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And the SMS text message read…

May 28, 2013

‘The tawny frogmouths r back. Xxx trud’ 15:49 12May

DSCN1996So around we went to observe the new arrivals. Trudie and Len live on a property nestled beneath what is officially known as Grannie Hill, between the pub and Coonans Reserve, Flowerdale. When we turned up, Len stood us in the middle of the yard and proudly pointed up at the nearby tree. I couldn’t see a thing. After several minutes of an ever-more frustrated Len waving his arms about, we spotted the two Tawny Frogmouths (Podargus strigoides) (from the Latin ‘strix’ meaning owl and ‘oides’ meaning form) sitting together on a branch (pictured left). They were perfectly camouflaged. Given our difficulty in seeing them and the fact that, chronologically, both Trud and Len have at least a decade’s head start on me, I politely inquired how they managed to see the birds in the first place. Apparently they heard the frogmouths calling.

Young Tawny - still wet behind the ears - and everywhere else

A young Tawny – still wet behind the ears – and everywhere else

Tawny Frogmouths are not owls. Their diet is almost exclusively made up of insects and instead of actively hunting on the wing, the birds wait motionless until the prey comes to them. (That’s my kind of lifestyle – not the diet, but the mode of getting it). Tawny Frogmouths are nocturnal birds that during the day roost very close to tree trunks with an erect stance, beaks up in the air. This makes them very difficult to see. Like owls they have excellent hearing and eyesight.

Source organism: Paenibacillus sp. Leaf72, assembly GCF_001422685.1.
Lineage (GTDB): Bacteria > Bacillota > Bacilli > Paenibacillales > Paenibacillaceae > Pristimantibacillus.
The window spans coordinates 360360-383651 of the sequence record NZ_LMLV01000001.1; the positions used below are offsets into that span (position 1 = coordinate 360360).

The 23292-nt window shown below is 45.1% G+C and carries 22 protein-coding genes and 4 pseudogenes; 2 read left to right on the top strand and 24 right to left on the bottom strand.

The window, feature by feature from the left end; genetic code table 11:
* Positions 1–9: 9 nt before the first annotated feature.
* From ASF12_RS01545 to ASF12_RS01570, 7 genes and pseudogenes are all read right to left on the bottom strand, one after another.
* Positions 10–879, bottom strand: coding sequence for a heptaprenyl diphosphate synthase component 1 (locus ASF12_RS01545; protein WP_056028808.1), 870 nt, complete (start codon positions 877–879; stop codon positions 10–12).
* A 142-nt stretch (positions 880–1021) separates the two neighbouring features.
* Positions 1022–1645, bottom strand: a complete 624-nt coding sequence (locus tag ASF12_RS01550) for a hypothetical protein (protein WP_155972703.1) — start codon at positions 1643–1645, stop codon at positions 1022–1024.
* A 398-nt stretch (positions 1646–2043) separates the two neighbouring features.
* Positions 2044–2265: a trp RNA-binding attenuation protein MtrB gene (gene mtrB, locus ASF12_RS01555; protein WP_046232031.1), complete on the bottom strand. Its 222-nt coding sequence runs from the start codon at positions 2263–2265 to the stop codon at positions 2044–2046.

So if you are walking in the bush and think you are being watched but can’t see anything, you probably are – by Tawny Frogmouths. To locate them, sit down, wait until nightfall and listen for their calls. To hear an example of the call on BirdLife Australia’s Birds in Backyards website, click HERE.

Tawny Frogmouths at Reedy Creek

Tawny Frogmouths at Reedy Creek

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